That’s what Democrats did when they were in the same position 40 years earlier, although the 1983 Democratic effort differs significantly from the Republican-engineered 2011 redistricting plan that Democrats have denounced as an extreme partisan gerrymander.

A Supreme Court opinion in the current case will leave the door open for Republicans to redraw the map if they are in charge of both the legislative and executive branches. Continue reading “Republicans Could Get Last Word on Redistricting—as Democrats Did in 1983  “

Neighborhoods where Milwaukee isn’t segregated

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The following statistics were calculated by aggregating 2020 census blocks into Milwaukee neighborhoods. Because of data quality concerns stemming from the Census Bureau’s new differential privacy techniques, I do not present data for neighborhoods with fewer than 400 residents.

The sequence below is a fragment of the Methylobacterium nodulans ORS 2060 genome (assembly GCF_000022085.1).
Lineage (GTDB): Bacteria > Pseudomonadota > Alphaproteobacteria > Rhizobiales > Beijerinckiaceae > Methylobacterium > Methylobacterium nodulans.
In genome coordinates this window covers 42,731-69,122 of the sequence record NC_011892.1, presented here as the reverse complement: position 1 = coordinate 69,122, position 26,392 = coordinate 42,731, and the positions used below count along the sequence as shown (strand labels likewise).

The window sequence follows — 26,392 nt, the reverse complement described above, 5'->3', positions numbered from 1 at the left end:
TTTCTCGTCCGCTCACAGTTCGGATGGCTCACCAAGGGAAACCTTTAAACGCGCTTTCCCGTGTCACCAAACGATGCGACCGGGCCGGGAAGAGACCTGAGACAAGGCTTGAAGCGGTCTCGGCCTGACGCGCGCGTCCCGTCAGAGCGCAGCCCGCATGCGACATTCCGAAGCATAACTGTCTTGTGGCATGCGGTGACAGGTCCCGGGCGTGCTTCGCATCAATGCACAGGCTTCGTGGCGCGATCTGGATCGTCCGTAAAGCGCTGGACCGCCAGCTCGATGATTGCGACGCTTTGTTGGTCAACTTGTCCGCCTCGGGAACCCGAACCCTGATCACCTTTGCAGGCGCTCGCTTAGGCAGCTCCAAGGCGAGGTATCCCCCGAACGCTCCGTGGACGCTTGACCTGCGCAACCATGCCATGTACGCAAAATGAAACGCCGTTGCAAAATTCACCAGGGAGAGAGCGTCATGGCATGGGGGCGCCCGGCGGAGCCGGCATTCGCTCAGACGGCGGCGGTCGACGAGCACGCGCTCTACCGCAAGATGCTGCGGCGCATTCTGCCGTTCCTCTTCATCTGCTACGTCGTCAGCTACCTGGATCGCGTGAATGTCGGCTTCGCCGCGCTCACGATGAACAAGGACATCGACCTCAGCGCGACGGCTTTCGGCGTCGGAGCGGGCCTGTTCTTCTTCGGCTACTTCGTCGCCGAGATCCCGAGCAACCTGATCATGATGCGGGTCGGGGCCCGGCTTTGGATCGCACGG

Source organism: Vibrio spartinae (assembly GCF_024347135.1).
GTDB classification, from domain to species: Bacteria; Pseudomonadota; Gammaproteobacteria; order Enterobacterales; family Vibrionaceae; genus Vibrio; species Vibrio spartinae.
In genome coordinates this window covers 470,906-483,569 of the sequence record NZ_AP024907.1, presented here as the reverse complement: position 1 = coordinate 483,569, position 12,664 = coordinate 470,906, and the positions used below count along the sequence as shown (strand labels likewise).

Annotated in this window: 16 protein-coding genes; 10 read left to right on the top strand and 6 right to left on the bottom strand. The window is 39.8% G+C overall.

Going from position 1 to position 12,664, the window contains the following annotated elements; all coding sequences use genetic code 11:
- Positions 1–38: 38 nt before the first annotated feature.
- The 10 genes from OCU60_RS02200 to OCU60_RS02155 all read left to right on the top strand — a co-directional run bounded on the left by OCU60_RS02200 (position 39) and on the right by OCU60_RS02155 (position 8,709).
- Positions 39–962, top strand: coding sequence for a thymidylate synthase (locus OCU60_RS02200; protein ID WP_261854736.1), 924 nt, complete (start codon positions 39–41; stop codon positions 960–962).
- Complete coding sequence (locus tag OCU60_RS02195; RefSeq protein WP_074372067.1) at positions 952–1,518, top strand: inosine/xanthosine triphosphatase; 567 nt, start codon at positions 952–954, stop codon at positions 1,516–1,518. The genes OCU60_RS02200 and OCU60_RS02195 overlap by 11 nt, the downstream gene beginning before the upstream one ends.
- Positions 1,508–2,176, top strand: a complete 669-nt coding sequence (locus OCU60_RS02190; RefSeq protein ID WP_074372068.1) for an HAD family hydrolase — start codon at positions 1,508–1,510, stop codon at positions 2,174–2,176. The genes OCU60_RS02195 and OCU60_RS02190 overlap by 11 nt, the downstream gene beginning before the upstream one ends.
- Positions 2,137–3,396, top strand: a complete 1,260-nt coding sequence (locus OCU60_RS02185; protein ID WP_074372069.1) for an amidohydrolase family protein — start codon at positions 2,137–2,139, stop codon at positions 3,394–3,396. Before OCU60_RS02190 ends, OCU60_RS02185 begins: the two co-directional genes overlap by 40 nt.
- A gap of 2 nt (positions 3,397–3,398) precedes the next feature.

The 2020 Census reconfirmed Milwaukee’s status as one of the most segregated cities and metropolitan areas in the United States.

According to Brown University’s Diversity and Disparities Project, metro-wide Black-white segregation declined slightly, but the Milwaukee metro still ranks 2nd-most segregated, just as in 2010. Within city limits, the absolute degree of Black-white segregation measured by Brown University remained unchanged, and segregation between other groups declined only modestly.

These dismal statistics point to how far Milwaukee remains from being a fair place to live for most of its residents. Still, there are neighborhoods in Milwaukee that saw significant positive change over the last decade. Their populations grew more representative of the city as a whole.